Police Infiltrating Militant Anti-Fascists in UK

Revelations of cop who infiltrated Youth Against Racism in Europe during the 1993-1997 period – he engaged in violence alongside antifa, had sex with his antifa “targets”, and eventually became a leading figure in various campaigns.

As this pig brags today, “My role was to provide intelligence about protests and demonstrations, particularly those that had the potential to become violent. In doing so, the campaigns I was associated with lost much of their effectiveness, a factor that ultimately hastened their demise.”

During the 1990s there was lively debate on this side of the Atlantic about the degree to which antifa should cooperate with police and the state. During the Clinton administration there was a mass far right mobilization – the militia movement – and some people felt that “we” should work with the state against the fascists, as the lesser of two evils.

While it differs as to who the ostensible immediate targets were, the so-called “Grant Bristow Affair” in Canada already provided ample proof of the state’s involvement in attacks on antifa here. And across this continent there continue to be numerous examples of heavily-funded “antiracism experts” (think SPLC) who openly advertise their function as auxiliary political police – and during the current era of far-right “tea party” mobilizations, these state allies are receiving a hearing in some quarters where folks should know better.

But this most recent case provides a stark example of even anti-state, anti-capitalist comrades being infiltrated and manipulated by the police — and it would be ridiculous to assume that “Officer A” in England did not have his parallels in North America. While there is no way to guarantee that one will not be targeted and neutralized by such “deep cover” agents, their open existence should put to rest naive ideas of “working with the police” (hate crimes units, etc.) against the fascists. If the capitalist state is “anti-fascist”, its antifascism is of a completely different sort than out own, and stands in direct opposition to us. Any cooperation simply increased our vulnerability.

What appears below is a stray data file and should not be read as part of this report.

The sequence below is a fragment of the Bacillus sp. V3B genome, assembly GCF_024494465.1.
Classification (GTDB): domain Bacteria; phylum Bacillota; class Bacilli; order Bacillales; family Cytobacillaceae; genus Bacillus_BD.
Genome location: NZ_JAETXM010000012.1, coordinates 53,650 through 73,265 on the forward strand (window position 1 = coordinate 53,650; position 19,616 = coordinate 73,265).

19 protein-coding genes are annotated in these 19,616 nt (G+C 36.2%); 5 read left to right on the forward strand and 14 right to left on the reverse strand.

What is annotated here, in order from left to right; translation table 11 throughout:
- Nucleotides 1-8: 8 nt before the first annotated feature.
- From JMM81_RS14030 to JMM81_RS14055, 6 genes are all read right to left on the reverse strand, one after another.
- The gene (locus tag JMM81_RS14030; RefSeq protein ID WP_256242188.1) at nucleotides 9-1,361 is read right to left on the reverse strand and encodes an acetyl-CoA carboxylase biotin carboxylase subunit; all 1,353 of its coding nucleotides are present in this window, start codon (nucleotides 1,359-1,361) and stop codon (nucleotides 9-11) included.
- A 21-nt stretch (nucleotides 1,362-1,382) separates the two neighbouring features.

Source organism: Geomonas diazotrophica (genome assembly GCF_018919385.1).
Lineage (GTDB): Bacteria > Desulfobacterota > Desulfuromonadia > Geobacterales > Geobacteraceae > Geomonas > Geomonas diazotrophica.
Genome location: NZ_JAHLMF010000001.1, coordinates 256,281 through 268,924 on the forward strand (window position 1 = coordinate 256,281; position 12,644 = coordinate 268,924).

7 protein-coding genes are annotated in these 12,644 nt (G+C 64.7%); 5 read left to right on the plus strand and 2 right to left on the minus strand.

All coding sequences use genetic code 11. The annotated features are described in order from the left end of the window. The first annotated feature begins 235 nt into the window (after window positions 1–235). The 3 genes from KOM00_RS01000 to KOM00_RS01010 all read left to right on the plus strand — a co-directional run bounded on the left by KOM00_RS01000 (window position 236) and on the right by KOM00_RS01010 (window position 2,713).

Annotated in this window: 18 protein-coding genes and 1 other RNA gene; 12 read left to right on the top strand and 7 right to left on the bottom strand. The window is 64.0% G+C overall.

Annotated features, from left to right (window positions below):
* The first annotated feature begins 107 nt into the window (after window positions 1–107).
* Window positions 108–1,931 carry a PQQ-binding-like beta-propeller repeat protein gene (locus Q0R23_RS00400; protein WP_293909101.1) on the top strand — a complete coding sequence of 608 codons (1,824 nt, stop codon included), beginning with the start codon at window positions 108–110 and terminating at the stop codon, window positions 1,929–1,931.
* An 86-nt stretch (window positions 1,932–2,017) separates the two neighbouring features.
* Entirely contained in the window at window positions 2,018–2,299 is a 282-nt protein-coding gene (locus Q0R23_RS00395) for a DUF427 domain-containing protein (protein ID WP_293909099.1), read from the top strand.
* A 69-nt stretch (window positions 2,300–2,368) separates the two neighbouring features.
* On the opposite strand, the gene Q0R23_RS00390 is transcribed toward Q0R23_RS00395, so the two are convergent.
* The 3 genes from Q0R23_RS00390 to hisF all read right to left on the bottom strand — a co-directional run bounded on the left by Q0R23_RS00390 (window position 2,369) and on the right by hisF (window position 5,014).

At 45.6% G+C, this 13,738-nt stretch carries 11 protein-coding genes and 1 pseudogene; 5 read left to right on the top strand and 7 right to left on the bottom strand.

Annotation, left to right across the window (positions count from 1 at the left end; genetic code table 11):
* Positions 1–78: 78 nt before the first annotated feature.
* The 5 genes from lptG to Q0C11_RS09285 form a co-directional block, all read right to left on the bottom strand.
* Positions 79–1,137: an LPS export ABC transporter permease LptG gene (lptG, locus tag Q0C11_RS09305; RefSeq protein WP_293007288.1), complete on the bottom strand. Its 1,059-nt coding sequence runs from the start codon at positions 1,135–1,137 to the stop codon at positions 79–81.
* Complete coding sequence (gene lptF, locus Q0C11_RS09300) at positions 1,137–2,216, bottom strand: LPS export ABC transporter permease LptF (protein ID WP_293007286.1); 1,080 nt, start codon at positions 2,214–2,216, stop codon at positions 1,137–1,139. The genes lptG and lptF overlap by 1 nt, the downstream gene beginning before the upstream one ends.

The complete story, from The Guardian (be sure to also check out this chilling television clip):

An officer from a secretive unit of the Metropolitan police has given a chilling account of how he spent years working undercover among anti-racist groups in Britain, during which he routinely engaged in violence against members of the public and uniformed police officers to maintain his cover.

During his tour of duty, the man – known only as Officer A – also had sexual relations with at least two of his female targets as a way of obtaining intelligence. So convincing was he in his covert role that he quickly rose to become branch secretary of a leading anti-racist organisation that was believed to be a front for Labour’s Militant tendency.

“My role was to provide intelligence about protests and demonstrations, particularly those that had the potential to become violent,” he said. “In doing so, the campaigns I was associated with lost much of their effectiveness, a factor that ultimately hastened their demise.”